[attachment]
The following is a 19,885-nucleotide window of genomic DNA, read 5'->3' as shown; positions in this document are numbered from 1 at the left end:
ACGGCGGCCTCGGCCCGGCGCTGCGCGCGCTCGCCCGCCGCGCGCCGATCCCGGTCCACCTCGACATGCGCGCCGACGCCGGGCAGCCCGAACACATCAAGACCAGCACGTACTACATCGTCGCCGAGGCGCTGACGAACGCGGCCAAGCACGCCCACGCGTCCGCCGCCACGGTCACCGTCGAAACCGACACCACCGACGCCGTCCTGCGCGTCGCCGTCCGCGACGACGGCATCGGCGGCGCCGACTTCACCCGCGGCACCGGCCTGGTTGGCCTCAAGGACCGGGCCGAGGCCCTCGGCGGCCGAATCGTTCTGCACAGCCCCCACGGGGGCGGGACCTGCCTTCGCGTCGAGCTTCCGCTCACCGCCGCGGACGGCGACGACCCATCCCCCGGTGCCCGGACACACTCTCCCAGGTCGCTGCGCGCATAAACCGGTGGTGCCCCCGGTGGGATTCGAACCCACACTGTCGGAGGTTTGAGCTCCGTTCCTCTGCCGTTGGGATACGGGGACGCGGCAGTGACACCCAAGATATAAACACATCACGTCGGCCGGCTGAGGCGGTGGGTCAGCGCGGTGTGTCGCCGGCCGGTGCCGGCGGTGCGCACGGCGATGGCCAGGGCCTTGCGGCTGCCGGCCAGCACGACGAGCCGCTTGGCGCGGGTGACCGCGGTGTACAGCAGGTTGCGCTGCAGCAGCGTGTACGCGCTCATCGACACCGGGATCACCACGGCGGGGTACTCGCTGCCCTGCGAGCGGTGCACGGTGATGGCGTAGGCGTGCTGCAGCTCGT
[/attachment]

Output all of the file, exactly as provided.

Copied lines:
The following is a 19,885-nucleotide window of genomic DNA, read 5'->3' as shown; positions in this document are numbered from 1 at the left end:
ACGGCGGCCTCGGCCCGGCGCTGCGCGCGCTCGCCCGCCGCGCGCCGATCCCGGTCCACCTCGACATGCGCGCCGACGCCGGGCAGCCCGAACACATCAAGACCAGCACGTACTACATCGTCGCCGAGGCGCTGACGAACGCGGCCAAGCACGCCCACGCGTCCGCCGCCACGGTCACCGTCGAAACCGACACCACCGACGCCGTCCTGCGCGTCGCCGTCCGCGACGACGGCATCGGCGGCGCCGACTTCACCCGCGGCACCGGCCTGGTTGGCCTCAAGGACCGGGCCGAGGCCCTCGGCGGCCGAATCGTTCTGCACAGCCCCCACGGGGGCGGGACCTGCCTTCGCGTCGAGCTTCCGCTCACCGCCGCGGACGGCGACGACCCATCCCCCGGTGCCCGGACACACTCTCCCAGGTCGCTGCGCGCATAAACCGGTGGTGCCCCCGGTGGGATTCGAACCCACACTGTCGGAGGTTTGAGCTCCGTTCCTCTGCCGTTGGGATACGGGGACGCGGCAGTGACACCCAAGATATAAACACATCACGTCGGCCGGCTGAGGCGGTGGGTCAGCGCGGTGTGTCGCCGGCCGGTGCCGGCGGTGCGCACGGCGATGGCCAGGGCCTTGCGGCTGCCGGCCAGCACGACGAGCCGCTTGGCGCGGGTGACCGCGGTGTACAGCAGGTTGCGCTGCAGCAGCGTGTACGCGCTCATCGACACCGGGATCACCACGGCGGGGTACTCGCTGCCCTGCGAGCGGTGCACGGTGATGGCGTAGGCGTGCTGCAGCTCGT